Friday, November 16, 2007

Reed-Solomon libraries

If you want to run a multi-petabyte storage system then you don't want to do it with Raid 5 or Raid 6; with modern disks' ~3% per year failure rate, that's 300 a year when you have 10000 disks and the odds start to get pretty good (relatively speaking) that you'll face permanent data loss at some point when you lose a third disk from an array while two are rebuilding. And of course monitoring and replacing disks in lots of small arrays is manpower-intensive, which to investors translates as "expensive."

You probably don't want to go with triplication, either; disks are cheap, but not so cheap that you want to triple your hardware costs unnecessarily. While storing multiple copies of frequently used data is good, all your data probably isn't "frequently used."

What is the solution? As it turns out, Raid is actually a special case of Reed-Solomon encoding, which lets you specify any degree of redundancy you want. You can be safer than triplication with a fraction of the space needed.

I was prompted to write this because Mozy open-sourced the Reed-Solomon library I used while I was there, librs, complete with Python bindings. The original librs we used at Mozy was written by Byron Clark, a formidible task. Later we switched to the version you see on sourceforge, based on Plank's original encoder. I wasn't involved with librs at all except to fix a couple reference leaks in the Python wrapper.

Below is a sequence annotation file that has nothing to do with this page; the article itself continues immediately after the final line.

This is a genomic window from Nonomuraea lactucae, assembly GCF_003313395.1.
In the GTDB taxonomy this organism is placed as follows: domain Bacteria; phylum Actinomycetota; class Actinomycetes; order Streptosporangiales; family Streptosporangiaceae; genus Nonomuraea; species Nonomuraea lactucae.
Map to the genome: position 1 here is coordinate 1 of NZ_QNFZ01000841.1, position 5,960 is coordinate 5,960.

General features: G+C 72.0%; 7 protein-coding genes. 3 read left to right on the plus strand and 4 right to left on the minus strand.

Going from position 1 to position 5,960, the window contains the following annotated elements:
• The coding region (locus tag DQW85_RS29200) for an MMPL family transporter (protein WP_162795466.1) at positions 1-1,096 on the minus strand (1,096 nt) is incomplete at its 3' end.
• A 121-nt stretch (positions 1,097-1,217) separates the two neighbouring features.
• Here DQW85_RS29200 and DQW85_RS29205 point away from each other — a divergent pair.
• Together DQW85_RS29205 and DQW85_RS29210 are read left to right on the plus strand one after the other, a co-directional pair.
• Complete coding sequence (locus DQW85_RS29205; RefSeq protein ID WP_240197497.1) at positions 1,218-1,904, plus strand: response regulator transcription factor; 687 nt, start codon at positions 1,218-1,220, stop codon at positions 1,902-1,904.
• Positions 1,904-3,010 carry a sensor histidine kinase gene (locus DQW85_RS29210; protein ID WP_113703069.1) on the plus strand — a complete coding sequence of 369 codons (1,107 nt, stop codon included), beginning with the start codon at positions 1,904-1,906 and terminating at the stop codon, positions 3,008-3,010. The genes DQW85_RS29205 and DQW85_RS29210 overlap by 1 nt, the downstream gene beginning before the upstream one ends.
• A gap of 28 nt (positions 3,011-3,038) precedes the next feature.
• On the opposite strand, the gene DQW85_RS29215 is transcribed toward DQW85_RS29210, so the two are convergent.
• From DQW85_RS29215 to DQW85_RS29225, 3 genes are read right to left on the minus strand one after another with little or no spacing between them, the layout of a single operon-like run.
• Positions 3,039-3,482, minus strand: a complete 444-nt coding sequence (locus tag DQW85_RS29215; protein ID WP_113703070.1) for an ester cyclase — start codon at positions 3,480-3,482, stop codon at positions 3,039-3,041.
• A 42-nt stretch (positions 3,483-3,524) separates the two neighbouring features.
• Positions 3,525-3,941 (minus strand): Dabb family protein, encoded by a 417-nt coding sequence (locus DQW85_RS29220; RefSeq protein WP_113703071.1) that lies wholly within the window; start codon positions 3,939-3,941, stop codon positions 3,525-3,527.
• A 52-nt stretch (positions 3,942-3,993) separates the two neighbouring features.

But if you're actually looking for an rs library to use, Alen Peacock, who is much more knowledgeable than I about the gory details involved here, tells me that if you are starting from scratch the two libraries you should evaluate are zfec, which also comes with Python bindings, and Jerasure which is an updated -- i.e., probably faster than his first -- encoder by Plank. (Jerasure has nothing to do with Java.)

1 comment:

Shane said...

It's great to see these new libraries pop up. Reed Solomon accomplishes an amazing trick that more software developers should be aware of. I don't think the possibilities have been explored nearly enough.

The unintuitive truth is that a tunable error correction algorithm easily achieves much higher reliability than replication, with less hardware. For example, if I organize my data into blocks spanning 20 disks, then put 10 error correction blocks on 10 other disks, that data is statistically safer than it would be on a system that maintains 4 replicas. Even better, I only need 50% extra space instead of 300%! (In fact, 20+10 is overkill; I'd rather use around 20+7.)

I've created a petabyte-scale storage system based on RS called Bit Mountain, but my employer is not mature in the ways of open source, so I can't release it. Fortunately, several other groups are now seeing the light, including allmydata.org. I need to check out their Tahoe project.

Another way I'd like to see RS applied is in packet-level transmission, especially for VOIP. Bandwidth isn't a problem anymore and delays up to 500 ms are unimportant. What's bad is regular packet loss. RS could solve the packet loss by generating a stream of forward error correcting packets that accompany the normal packets. I wish I could just turn on some iptables filter to add RS coding to a connection.